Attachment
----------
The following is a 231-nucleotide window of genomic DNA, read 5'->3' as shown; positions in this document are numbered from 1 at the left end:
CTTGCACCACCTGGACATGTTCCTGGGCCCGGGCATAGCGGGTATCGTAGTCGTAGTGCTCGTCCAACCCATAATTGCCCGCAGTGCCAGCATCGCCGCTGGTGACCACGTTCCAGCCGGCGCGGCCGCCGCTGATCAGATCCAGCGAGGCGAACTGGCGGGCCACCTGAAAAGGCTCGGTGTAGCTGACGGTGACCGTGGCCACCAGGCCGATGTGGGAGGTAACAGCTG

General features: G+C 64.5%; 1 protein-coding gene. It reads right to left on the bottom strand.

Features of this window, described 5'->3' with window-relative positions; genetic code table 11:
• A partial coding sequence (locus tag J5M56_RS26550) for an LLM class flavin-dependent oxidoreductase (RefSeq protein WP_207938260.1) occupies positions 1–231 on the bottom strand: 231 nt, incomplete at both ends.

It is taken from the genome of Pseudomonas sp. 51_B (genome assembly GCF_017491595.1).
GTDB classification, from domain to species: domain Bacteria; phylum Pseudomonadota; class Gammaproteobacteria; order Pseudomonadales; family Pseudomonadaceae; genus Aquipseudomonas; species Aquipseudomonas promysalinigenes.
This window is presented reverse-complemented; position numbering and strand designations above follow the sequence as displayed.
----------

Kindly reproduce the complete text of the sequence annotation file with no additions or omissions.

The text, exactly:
The following is a 231-nucleotide window of genomic DNA, read 5'->3' as shown; positions in this document are numbered from 1 at the left end:
CTTGCACCACCTGGACATGTTCCTGGGCCCGGGCATAGCGGGTATCGTAGTCGTAGTGCTCGTCCAACCCATAATTGCCCGCAGTGCCAGCATCGCCGCTGGTGACCACGTTCCAGCCGGCGCGGCCGCCGCTGATCAGATCCAGCGAGGCGAACTGGCGGGCCACCTGAAAAGGCTCGGTGTAGCTGACGGTGACCGTGGCCACCAGGCCGATGTGGGAGGTAACAGCTG

General features: G+C 64.5%; 1 protein-coding gene. It reads right to left on the bottom strand.

Features of this window, described 5'->3' with window-relative positions; genetic code table 11:
• A partial coding sequence (locus tag J5M56_RS26550) for an LLM class flavin-dependent oxidoreductase (RefSeq protein WP_207938260.1) occupies positions 1–231 on the bottom strand: 231 nt, incomplete at both ends.

It is taken from the genome of Pseudomonas sp. 51_B (genome assembly GCF_017491595.1).
GTDB classification, from domain to species: domain Bacteria; phylum Pseudomonadota; class Gammaproteobacteria; order Pseudomonadales; family Pseudomonadaceae; genus Aquipseudomonas; species Aquipseudomonas promysalinigenes.
This window is presented reverse-complemented; position numbering and strand designations above follow the sequence as displayed.